US: More student lab time as programme extended

The University of California, Berkeley, has received a four-year, $1 million grant to extend a programme that gives undergraduate students from across the country more hands-on laboratory experience.

The Amgen Scholars Program, launched in 2006, aims to make careers in biomedical research more accessible to undergraduates by placing them in laboratories at some of the nation's top universities.

UC Berkeley is one of 10 universities in the United States, including Columbia and Stanford, chosen to host students for the intensive summer programme. Collectively, these universities, along with three in Europe, have hosted nearly 1,200 students, 21 of them now graduate students at UC Berkeley.

"The programme has been an outstanding success," Mark Schlissel (pictured), dean of biological sciences at UC Berkeley and professor of molecular and cell biology, told University World News. "Overall, the programme has been highly successful in providing a springboard into research and professional careers for all the Amgen students."

For budding scientists, laboratory experience is essential when applying to graduate school. But many universities and colleges lack either the appropriate laboratory facilities or the curriculum that would give students the practical experience they need to study - and find successful careers in - disciplines such as biochemistry, immunology and toxicology.

That discrepancy has dashed the hopes of thousands of potential scientists. But the Amgen programme goes some way in filling this gap.

The programme, sponsored by the Amgen Foundation, which supports the advance of science education, gives undergraduate students a chance to engage in the kind of laboratory research required by the increasingly technical fields of neuroscience or bioengineering, to take just two examples.

For the last four years, UC Berkeley has hosted 94 students from universities across the country. Thirty-nine of these students are now enrolled in graduate school, seven are enrolled in MD or MS professional programmes and 10 have found jobs in research.

Amgen also seeks to bring more diversity to the science workplace by encouraging minority students to apply, said Schlissel. Despite various government efforts, there is still a serious lack of minority groups entering careers in science. In 2006, only 9% of the science and engineering workforce was from minority groups, according to a 2010 report by the National Academy of Sciences.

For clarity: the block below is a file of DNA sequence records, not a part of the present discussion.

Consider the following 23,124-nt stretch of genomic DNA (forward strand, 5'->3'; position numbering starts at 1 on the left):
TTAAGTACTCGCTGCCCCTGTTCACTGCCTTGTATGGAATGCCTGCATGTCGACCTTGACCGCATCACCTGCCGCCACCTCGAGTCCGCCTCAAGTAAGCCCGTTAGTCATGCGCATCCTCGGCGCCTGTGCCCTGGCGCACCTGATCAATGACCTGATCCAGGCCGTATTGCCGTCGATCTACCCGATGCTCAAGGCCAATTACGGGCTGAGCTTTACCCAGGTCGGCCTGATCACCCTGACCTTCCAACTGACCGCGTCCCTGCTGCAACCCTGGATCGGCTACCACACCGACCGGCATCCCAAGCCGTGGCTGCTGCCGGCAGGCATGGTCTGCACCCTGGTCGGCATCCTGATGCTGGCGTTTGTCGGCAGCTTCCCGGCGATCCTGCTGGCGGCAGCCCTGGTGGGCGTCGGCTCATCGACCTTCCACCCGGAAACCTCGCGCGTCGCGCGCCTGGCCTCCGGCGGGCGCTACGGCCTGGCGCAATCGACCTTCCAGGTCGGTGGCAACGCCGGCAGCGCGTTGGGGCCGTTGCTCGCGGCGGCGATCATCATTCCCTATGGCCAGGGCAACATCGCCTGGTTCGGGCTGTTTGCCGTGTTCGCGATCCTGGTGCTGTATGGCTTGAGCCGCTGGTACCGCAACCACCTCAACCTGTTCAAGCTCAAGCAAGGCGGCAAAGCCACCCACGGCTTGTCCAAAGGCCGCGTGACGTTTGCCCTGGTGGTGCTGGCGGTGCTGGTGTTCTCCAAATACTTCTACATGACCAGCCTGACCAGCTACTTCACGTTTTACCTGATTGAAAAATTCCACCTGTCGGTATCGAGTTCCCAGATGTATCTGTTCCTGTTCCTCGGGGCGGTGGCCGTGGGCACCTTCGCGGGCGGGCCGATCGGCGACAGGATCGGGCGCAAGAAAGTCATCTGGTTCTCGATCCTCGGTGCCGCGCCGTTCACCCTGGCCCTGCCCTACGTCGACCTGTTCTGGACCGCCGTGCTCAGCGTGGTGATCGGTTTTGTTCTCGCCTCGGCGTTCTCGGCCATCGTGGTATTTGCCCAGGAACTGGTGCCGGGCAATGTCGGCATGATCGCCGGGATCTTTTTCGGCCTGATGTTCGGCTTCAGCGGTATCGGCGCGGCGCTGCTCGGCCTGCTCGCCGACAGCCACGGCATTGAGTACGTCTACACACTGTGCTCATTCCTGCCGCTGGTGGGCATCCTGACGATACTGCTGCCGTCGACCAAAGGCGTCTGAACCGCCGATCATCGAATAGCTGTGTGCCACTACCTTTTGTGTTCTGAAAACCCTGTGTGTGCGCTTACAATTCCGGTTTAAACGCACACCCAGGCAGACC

The Amgen application process is rigorous, and competition is fierce. Each year UC Berkeley receives around 650 applicants, of whom only about 23 are chosen.

The summer session involves mentored research in the laboratory of a UC Berkeley faculty member over a 10-week period, from May to August. Each Amgen scholar is paired up with a current graduate student or postdoctoral fellow to help with the scholar's current research project.

"There was a lot of support," Adam Session, a former Amgen scholar and now a graduate student in the department of molecular and cell biology at UC Berkeley, said in a press release. "You got to see what graduate students do and find out what it's like to work full-time in a lab."

Faculty meet regularly with the students too, providing advice and general mentoring. Scholars also attend weekly events, such as seminars, field trips to other universities and biotech companies, and workshops on applying to graduate school. At the end of the summer session, each student gives a talk describing his or her project and its results.

"The programme showed me you've got to work hard, and it's going to be more than a 40-hour week," Session said. "It's tough, but it showed me that I could do it, and that it was something I would want to do."

The renewal grant is the second phase of Amgen's efforts to help young scientists, and it brings total funding for the programme to $34 million over eight years.